eight solid members in the house the Honorable Joseph
will make it so interesting for Turner & Co. that thev will
not have time to breathe. Were an election to be brought
off to-morrow with only Martin and the Island crowd in
the field, the Island crowd would be snowed under so badly
that a government commission could not dig them up with
a steam shovel. This is the kind of a contest that Joe
Martin will la}' pipes to bring about.
greater than to keep pace wun mc sicauii) wiaeningop,
portunities. Besides all this enterprises are being under.]
taken bv the big properties that not only discountanythiJ
previously undertaken in the Slocan, but are secondto
none in mining development in H. C. The longest cross,
cut in the province has been started on the Slocan Star and
the biggest mill in B. C. is being rushed to completion In
the Minnesota company. Before the year is out theSlocai
will be the talk of the west and the shipments will read
the expectations of the most optomistic resident in th
There seems to be some difference of opinion as ti
how the relief fund should be distributed. A few people,
are in favor of dividing the sum on hand pro rata among
those who lost by the fire. A moment's reflection shouU]
be sufficient lo convince anyone that such a scheme wooWl
be not only impracticable but absurd. In the first places]
would be impossible to ascertain what the actual losses]
were. Approximately, the total losses were in the neighborhood of 8500,000. The cash on hand is $5,142.35.I
Divided pro rata, losers would get something like ontl
cent on the dollar. When the claims of such non-residei
concerns as hanks, loan societies, insurance companies,!
railway corporations, etc., are taken into consideration
along with tlie depreciation of real estate values which M
resulted directly from the tire, the absurdit} ot sudi
proposition is apparent on the face oi it.
What the relief committee should do is to replaces
sidewalks, fire hall and flume. These are municipal pro:*
erties in which every resident is a part owner. I hey arc
community interests, and a disbursement of the fund inthej
interest of the whole community could not he better enecta
than by expending it on such works.
Bv an overwhelming majority Robert 1\ Green ha
been chosen by the electors of the Slocan. His electa
was an expression by the electors oi appreciation ot his wort
in the past and confidence in his ability to render then
faithful service in the future. His victory was complete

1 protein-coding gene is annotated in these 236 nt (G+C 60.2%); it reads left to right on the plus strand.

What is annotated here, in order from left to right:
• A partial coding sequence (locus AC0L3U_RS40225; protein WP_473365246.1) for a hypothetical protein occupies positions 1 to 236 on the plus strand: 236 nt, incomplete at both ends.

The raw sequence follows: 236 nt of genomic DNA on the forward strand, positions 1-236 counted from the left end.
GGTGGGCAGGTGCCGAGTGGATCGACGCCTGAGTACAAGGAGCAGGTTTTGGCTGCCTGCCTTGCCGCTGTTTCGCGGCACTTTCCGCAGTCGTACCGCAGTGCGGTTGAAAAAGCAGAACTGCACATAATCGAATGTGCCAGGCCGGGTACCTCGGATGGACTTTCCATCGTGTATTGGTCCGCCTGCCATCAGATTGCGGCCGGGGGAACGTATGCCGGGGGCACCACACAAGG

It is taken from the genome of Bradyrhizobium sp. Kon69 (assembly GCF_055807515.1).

His total vote was greater than that oi both opposing candidates combined. The Paystreak tenders the successft
candidate congratulations on the great victory. ^s ,orI.1
unsuccessful candidates well thev were on the .vrongtrail
hut they have our sympathy.
It seems that the people oi British Columbia, in th*
anxiety to dethrone Joe Martin, have crowned Dunsm*
King of British Columbia. This looks like a case of*
devil and the deen sea.
Ex-Governor Mackintosh, the star oi the monopoly
and the champion of the grafters, has been turned dow
Charlie is a diplomat at a political banquet but the W*
land people don't want white shirted hoboes in parliame^
How many candidates who were before the people ��s
Saturday could recite their campaign pledges today.'
���andon Bottling Co.
Mainifartiin-r   nf
( arbonated   Drinks
i>l     ull     kilnt-
ody Ave.
leaned. Dyed, Pressed and
Just    Below  the   Fire-Swept
A Large Stock of Cloths will   v
Be Received in a
Few Days.
Leave Your Order Early and
Avoid the Rush.
las re-opened the Barber
Shop in the big tent
next to Byers.
Special Attention Given to Fine Work,
The Denver. THE WM* HAMILTON manufacturing co.,
Cody Ave. Sandon
Comfortable Rooms
Good Dining Room Service
Reasonable Rates
A Quiet, Orderly, Homelike Hotel!
- ~: CANADA:���
(Scientific American.)
The zinc industry has been brought
promimently before tbe public by the
promotion of many companies to operate the rich mines of the Joplin district
of Missouri and Arkansas, a profitable
state of affairs having resulted from the
ore producers combining and dictating
prices to tbe smelters. It happens that
tbe Joplin mines produce over 60 per
cent of tbe world's output of zinc ores
which can be reduced economically by
present methods. From tbe standpoint
of scientific smelting, zinc occupies a
most unsatisfactory position. The reduction of its ore is accomplished by
processes "just as clumsy as they were
when Paracelsus described them more